This Week In Comments: July 17th—23rd
Every week one of our brave editors dives deep into the Facebook comment section of our articles to mine for gems. Here's the best, most thought provoking, and wittiest comments of the week.
Comments. We all have them. But only some of them are worthy of being the best of the best. And if you want to be the best—well—you have to work hard at it. Here's some of this week's best comments as selected by our Weekend Editor.
Tom Walker: While Im all for employees being paid what their worth... but I would have to say what's missing from this idea is Risk. If Im going to share the upsides with people they must also share the downsides as well. If the company does well everyone gets a nice big bonus, if they do bad they must help cover the losses
Akshat Singh: Risk does not justify exploitation. And a person living a precarious life is already at more risk than anyone who has enough capital to risk it somewhere. Also, if employers will not be paid their worth, they will have less and less "Capital" to even risk anywhere.
Janet Roberta Mahoney: Even credit cards & store rewards cards are watching you. Recently bought coke & bubble wrap with a store rewards card and got home to an email "based on your recent purchase we recommend this soda stream machine for $80" and then was bombarded with ads for bubble wrap from Amazon. I'm afraid my death notice will read "We don't know much about her but she had a sweet tooth and she wrapped her packages really well".
Kevin Oliver: Crime would drop, police could focus on more important crime, prisons would be less populated. People wouldn't be demonized for choosing to partake in recreational drugs, lowers the stigma of medical drug users. Basically, all good things, i.e. Portugal
Denise Thompson: YES! Finally. Now all the birth control, women's issues, etc. can be treated with the respect denied them for so long. If this comes to pass, the world will change in an instant.
Julian Ward: In the future there is a strong chance that we cure religion. We won't need a big imaginary hope friend in the sky when we have life extension and singularity mergers.
What can 3D printing do for medicine? The "sky is the limit," says Northwell Health researcher Dr. Todd Goldstein.
- Medical professionals are currently using 3D printers to create prosthetics and patient-specific organ models that doctors can use to prepare for surgery.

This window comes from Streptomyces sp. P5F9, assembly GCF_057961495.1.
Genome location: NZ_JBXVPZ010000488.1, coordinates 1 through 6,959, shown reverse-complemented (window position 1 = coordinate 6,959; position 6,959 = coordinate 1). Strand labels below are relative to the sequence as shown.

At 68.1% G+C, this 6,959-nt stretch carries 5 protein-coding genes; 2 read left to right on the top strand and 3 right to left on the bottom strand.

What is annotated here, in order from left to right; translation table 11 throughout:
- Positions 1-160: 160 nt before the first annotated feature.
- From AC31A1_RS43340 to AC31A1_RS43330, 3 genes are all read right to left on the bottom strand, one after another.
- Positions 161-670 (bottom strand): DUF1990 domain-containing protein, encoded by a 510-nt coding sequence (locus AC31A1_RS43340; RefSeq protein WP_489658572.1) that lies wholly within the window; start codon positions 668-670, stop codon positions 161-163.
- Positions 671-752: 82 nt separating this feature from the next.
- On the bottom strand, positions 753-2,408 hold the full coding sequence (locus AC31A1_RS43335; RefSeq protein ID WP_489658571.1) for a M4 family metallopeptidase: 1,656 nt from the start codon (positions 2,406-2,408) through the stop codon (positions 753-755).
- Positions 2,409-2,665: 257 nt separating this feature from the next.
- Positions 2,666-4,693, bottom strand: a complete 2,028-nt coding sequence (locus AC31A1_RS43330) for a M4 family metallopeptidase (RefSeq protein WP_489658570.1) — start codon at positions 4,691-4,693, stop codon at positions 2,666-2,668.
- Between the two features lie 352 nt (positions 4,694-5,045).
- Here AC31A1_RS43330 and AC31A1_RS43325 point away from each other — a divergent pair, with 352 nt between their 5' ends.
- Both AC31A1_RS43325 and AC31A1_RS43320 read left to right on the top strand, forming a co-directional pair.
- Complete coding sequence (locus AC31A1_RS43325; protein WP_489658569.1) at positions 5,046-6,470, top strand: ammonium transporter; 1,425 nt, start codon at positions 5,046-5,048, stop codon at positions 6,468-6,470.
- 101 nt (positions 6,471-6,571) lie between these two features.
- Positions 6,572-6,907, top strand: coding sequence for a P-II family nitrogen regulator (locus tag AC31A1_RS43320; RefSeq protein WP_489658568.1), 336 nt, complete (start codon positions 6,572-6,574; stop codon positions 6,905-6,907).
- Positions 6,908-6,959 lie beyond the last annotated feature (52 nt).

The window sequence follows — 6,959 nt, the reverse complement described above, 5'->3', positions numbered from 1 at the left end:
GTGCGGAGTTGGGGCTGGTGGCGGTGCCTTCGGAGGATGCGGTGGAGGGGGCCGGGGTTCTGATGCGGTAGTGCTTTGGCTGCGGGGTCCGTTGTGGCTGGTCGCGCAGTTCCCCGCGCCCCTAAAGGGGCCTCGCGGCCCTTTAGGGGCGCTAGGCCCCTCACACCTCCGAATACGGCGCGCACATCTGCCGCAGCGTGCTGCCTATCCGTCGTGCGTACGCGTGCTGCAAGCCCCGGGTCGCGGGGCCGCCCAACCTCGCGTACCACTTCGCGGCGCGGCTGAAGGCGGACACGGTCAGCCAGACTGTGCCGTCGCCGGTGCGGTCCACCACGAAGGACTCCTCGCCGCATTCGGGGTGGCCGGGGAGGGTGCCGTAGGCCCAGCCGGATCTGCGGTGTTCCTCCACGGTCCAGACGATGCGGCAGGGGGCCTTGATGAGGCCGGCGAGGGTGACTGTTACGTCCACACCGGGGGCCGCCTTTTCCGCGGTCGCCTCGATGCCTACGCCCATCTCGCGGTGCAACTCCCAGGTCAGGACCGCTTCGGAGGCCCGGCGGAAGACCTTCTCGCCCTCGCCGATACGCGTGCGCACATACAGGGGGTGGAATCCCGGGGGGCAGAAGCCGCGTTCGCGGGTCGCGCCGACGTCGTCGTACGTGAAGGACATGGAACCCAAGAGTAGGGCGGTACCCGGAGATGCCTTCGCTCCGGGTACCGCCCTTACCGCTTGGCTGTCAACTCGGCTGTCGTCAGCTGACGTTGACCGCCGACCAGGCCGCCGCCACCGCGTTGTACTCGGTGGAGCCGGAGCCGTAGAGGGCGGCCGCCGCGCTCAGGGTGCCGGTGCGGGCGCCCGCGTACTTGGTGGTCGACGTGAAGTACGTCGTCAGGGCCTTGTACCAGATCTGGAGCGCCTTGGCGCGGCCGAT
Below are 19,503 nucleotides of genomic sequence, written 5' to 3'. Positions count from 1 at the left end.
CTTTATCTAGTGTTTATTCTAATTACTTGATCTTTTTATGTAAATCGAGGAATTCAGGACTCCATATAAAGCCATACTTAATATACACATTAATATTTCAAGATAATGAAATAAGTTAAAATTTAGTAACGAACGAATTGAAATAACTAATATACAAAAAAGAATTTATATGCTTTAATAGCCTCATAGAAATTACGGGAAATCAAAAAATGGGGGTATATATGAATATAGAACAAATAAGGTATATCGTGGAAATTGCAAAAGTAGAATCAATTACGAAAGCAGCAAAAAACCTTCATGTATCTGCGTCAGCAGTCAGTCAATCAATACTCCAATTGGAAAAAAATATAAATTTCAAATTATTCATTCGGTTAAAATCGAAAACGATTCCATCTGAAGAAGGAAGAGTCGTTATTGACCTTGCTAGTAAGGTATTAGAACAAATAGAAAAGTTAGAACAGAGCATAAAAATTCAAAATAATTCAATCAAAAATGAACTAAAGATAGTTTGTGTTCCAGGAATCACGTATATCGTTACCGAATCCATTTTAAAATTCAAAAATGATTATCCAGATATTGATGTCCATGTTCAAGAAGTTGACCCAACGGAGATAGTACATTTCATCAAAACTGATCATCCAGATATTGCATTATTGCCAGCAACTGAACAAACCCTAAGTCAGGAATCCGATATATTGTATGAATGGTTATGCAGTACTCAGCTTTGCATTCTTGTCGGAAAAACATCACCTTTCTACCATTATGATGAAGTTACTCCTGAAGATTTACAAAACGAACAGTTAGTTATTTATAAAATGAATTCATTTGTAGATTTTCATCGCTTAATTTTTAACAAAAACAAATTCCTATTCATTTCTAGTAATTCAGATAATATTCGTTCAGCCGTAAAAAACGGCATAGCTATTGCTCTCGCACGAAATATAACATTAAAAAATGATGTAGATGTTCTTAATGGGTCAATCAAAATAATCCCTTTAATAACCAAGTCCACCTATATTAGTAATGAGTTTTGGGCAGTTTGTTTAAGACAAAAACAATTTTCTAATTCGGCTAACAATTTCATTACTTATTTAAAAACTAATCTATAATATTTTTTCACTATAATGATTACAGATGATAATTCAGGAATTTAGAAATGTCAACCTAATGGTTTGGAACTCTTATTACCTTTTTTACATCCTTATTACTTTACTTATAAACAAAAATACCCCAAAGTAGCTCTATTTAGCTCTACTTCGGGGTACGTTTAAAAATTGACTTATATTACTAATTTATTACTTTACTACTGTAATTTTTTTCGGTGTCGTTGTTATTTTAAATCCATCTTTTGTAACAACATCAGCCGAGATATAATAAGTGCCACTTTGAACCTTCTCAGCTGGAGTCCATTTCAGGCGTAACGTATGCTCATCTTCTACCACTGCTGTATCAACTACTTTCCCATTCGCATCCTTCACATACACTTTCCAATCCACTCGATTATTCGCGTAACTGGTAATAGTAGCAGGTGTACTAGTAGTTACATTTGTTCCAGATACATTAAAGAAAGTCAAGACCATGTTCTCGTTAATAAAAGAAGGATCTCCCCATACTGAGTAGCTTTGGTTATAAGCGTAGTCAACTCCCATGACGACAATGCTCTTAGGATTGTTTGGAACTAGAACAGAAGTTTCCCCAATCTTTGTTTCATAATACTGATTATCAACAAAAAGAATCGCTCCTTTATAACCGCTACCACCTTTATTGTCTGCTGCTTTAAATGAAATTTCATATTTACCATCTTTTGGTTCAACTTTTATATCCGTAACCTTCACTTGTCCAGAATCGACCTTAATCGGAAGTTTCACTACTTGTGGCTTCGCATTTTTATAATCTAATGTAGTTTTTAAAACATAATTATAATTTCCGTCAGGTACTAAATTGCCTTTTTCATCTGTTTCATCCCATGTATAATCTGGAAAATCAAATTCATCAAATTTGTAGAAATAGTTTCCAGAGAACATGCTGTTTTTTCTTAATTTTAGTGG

- Eventually, scientists hope to print patient-specific organs that can be transplanted safely into the human body.
- Northwell Health, New York State's largest health care provider, is pioneering 3D printing in medicine in three key ways.
An ordained Lama in a Tibetan Buddhist lineage, Lama Rod grew up a queer, black male within the black Christian church in the American south. Navigating all of these intersecting, evolving identities has led him to a life's work based on compassion for self and others.
- "What I'm interested in is deep, systematic change. What I understand now is that real change doesn't happen until change on the inside begins to happen."
- "Masculinity is not inherently toxic. Patriarchy is toxic. We have to let that energy go so we can stop forcing other people to do emotional labor for us."
We were gaining three IQ points per decade for many, many years. Now, that's going backward. Could this explain some of our choices lately?
There's a new study out of Norway that indicates our—well, technically, their—IQs are shrinking, to the tune of about seven IQ points per generation.
Here's why generalists triumph over specialists in the new era of innovation.
- Since the explosion of the knowledge economy in the 1990s, generalist inventors have been making larger and more important contributions than specialists.
- One theory is that the rise of rapid communication technologies allowed the information created by specialists to be rapidly disseminated, meaning generalists can combine information across disciplines to invent something new.
- Here, David Epstein explains how Nintendo's Game Boy was a case of "lateral thinking with withered technology." He also relays the findings of a fascinating study that found the common factor of success among comic book authors.
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